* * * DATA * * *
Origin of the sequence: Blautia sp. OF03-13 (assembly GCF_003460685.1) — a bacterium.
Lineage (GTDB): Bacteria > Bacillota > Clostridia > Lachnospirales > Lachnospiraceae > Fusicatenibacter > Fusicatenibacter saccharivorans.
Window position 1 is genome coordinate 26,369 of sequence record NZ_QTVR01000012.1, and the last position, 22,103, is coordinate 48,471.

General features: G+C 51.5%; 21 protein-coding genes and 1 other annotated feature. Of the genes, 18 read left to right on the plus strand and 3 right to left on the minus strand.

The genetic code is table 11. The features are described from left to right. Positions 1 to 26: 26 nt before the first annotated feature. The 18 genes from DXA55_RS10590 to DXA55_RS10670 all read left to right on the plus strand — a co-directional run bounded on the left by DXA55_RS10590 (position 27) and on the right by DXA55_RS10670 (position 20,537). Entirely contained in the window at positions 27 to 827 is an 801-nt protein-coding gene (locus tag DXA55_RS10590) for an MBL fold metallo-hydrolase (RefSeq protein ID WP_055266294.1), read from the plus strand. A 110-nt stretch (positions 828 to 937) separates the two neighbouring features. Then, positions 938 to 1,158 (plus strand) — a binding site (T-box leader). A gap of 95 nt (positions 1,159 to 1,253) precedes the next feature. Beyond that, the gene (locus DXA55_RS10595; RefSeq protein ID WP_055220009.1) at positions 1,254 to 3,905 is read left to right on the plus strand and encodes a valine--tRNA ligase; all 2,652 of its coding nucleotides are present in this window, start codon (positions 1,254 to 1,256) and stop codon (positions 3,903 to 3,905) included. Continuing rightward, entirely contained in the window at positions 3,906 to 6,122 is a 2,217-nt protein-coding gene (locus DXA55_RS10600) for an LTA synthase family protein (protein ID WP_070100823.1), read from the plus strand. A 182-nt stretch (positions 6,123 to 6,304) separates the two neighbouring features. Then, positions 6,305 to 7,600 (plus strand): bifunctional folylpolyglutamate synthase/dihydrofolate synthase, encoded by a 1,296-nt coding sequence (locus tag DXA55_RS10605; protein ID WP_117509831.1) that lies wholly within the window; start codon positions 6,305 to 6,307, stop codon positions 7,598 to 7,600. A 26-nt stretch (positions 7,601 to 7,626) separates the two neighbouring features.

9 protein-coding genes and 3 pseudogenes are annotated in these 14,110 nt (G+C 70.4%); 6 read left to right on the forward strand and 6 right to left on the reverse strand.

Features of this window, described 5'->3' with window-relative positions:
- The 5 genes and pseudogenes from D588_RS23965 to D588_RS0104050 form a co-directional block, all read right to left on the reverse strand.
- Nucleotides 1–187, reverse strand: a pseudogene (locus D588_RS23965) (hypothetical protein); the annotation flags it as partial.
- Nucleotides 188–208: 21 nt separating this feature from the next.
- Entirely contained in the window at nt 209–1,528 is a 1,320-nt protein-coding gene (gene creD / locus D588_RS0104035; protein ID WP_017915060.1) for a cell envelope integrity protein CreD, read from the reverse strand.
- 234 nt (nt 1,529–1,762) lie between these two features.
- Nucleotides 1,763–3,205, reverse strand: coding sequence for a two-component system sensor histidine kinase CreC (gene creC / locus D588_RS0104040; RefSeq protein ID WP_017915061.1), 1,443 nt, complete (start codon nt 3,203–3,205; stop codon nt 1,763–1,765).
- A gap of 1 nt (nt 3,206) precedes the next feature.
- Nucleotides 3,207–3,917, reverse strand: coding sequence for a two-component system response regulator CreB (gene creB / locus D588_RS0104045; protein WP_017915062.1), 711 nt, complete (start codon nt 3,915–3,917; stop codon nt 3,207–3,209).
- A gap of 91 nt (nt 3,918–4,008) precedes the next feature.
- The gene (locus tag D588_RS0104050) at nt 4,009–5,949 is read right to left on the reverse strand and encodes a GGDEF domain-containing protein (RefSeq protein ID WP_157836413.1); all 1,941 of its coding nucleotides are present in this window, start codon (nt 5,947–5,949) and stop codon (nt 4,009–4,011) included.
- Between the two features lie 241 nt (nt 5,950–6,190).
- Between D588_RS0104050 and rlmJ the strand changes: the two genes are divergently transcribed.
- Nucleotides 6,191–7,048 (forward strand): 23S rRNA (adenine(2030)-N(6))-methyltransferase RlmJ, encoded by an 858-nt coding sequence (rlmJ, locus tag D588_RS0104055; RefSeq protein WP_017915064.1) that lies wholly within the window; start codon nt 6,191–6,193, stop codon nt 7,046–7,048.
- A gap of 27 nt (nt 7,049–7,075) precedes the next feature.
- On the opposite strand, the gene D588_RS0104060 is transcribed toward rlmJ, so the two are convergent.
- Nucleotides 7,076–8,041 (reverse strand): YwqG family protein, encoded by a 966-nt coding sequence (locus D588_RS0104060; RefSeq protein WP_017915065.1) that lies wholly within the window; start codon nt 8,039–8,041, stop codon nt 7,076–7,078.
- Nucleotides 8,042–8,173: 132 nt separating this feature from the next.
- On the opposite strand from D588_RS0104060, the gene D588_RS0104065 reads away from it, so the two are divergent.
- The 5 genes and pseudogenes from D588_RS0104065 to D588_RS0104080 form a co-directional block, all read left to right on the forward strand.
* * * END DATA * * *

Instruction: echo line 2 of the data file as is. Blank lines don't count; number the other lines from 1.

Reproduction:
Lineage (GTDB): Bacteria > Bacillota > Clostridia > Lachnospirales > Lachnospiraceae > Fusicatenibacter > Fusicatenibacter saccharivorans.